The industry superannuation movement has called for the withdrawal of the superannuation reform bills before Parliament while the Turnbull government’s royal commission into the financial system runs its course.
“You’ve got three bills before Parliament that have been subject to intense lobbying by the banks and might be seen as serving their commercial interests,” Industry Super Australia CEO David Whiteley told The New Daily.
“The government should withdraw those bills immediately.
“It would be duplicity to have a royal commission looking at the operations of the financial sector including the superannuation system and to pass those bills at the same time.”
As part of its terms of reference the commission will be charged with investigating any evidence of directing super fund monies to areas that don’t benefit members.
“The commission should investigate the vertically integrated model of the banks that has consistently underperformed the profit to members model over 15 years,” Mr Whiteley said.
The move to include the superannuation sector in the Royal Commission was questioned by Martin Fahy, CEO of the Association of Superannuation Funds of Australia, an umbrella group including both for-profit and not-for-profit funds.
“I’m disappointed that having had a decade to 15 years of reviews to the super system that included the Murray inquiry that a system ranked so well in the world is to be subject to a royal commission and its going to take a lot of effort and going to be quite costly,” Dr Fahy said.
“We believe that there’s a lot of evidence out there to display the important and successful role superannuation plays for the Australian economy.
“Given that level of confidence and reassurance about the system and the impact it has on people’s daily lives in terms of infrastructure, bank deposits and supporting Australian companies, [the danger is that the Commission] will distract from the effort of driving innovation, driving efficiencies and good positive change for members outcomes from it.”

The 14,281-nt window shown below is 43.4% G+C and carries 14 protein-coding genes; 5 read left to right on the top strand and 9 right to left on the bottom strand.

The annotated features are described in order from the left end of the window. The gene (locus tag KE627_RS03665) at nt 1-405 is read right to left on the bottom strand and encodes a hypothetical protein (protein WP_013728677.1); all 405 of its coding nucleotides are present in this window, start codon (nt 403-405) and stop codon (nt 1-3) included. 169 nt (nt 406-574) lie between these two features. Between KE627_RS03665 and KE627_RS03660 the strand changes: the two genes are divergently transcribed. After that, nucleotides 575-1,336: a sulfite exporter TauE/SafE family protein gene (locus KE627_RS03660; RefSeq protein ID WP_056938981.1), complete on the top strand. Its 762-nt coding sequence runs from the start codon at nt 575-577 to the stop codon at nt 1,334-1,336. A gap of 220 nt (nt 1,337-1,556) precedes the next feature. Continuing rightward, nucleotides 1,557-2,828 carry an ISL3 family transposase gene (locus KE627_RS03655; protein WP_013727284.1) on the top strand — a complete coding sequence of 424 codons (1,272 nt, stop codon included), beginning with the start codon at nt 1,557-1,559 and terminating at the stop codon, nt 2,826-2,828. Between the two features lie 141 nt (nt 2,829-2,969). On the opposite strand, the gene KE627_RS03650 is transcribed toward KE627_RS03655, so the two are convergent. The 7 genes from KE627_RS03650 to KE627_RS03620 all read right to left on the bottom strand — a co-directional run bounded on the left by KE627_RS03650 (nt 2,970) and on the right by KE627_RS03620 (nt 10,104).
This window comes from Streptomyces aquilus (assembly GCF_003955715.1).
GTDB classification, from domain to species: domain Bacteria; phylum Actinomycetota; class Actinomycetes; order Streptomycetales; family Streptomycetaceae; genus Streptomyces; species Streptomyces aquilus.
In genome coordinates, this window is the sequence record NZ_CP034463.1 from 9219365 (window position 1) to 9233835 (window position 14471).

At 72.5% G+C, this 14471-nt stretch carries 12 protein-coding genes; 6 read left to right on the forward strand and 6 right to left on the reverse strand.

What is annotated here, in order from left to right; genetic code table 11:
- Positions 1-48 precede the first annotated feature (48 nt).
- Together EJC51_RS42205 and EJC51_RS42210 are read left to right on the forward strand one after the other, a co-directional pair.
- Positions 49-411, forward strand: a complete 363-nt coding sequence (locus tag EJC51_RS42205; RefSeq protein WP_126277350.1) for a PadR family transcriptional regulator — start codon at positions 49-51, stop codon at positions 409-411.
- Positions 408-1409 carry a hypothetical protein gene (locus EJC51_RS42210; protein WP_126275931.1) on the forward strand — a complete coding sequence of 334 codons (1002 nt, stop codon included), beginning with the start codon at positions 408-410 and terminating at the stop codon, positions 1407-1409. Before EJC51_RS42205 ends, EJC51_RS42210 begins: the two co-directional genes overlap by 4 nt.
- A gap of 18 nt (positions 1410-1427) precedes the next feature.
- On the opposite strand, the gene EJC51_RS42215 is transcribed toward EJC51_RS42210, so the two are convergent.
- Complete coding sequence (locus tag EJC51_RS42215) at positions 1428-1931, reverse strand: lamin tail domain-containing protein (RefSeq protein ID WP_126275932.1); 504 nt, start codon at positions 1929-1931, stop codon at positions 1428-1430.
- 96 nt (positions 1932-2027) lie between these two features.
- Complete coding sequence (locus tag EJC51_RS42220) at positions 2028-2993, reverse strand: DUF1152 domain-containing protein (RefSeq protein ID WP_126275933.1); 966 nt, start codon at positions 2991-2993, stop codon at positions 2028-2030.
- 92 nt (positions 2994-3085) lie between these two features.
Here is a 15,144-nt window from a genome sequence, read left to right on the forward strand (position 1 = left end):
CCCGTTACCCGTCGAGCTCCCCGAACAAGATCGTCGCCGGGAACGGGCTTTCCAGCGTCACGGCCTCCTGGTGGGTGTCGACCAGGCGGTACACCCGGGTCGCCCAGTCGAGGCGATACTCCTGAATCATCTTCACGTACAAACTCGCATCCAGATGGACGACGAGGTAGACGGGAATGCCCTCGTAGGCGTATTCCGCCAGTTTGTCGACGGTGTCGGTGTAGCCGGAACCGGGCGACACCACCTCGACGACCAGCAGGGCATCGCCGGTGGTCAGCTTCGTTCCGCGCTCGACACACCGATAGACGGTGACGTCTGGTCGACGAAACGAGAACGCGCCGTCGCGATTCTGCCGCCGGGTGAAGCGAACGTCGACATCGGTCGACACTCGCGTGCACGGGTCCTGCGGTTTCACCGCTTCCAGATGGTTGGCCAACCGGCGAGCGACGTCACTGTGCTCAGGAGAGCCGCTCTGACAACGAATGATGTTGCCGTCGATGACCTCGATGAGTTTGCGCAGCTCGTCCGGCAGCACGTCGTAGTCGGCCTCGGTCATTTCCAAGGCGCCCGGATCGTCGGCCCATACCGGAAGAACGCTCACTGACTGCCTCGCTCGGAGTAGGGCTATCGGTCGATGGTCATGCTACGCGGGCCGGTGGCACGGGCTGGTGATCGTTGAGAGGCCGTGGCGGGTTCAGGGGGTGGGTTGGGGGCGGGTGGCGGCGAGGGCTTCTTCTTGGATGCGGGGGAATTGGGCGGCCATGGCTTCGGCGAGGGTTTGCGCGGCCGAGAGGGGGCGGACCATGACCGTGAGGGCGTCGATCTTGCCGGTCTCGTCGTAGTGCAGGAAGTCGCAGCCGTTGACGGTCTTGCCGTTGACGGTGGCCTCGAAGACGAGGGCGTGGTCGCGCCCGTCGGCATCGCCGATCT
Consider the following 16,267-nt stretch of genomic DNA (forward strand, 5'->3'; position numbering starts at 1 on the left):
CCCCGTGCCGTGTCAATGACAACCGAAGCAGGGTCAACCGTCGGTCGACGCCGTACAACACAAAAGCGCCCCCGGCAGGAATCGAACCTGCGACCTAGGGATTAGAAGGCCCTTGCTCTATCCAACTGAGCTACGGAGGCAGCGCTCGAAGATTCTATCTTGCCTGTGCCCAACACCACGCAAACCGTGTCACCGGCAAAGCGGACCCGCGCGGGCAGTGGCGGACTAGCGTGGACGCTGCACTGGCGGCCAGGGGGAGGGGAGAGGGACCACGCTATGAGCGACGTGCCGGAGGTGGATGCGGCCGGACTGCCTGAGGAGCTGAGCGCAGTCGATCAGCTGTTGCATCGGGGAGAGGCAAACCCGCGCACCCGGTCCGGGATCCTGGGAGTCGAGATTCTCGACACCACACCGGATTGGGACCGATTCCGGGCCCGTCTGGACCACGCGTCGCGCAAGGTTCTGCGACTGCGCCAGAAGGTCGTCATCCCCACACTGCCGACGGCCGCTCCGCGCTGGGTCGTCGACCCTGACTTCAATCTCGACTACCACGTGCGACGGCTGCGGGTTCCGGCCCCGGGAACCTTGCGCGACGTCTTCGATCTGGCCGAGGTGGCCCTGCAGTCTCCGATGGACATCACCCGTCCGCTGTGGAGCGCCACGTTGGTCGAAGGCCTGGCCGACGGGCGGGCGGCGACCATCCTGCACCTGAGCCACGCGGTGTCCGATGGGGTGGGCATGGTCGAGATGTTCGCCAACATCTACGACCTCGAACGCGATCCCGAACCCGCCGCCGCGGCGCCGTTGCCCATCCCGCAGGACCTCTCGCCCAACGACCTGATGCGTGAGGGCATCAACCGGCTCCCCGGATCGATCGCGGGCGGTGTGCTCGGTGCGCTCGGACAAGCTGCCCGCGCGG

Dr Fahy said it was important that the Commission expedites its work efficiently. “There’s no evidence that there’s systemic failings across the super value chain and I would hope that this would be something we can get through in an efficient way and get on with the important business of supporting Australian retirees,” he said.
Ian Yates, CEO of COTA, a lobby group looking after the interests of older Australians, said “my hope in relation to the royal commission is that it doesn’t delay reform that is already under way and that needs to happen”.
“Issues like righting the gender imbalance in relation to retirement incomes and fixing areas where there are still gaps in the system are very important,” he said.
“These include improving the intersection of the superannuation and pension systems and dealing with the situation where people end their working lives with insufficient superannuation.
“The government also needs to get on with abolishing the $450 per month threshold on super payments.”
The threshold means that people earning below that level do not build up super balances.
* The New Daily is owned by industry super funds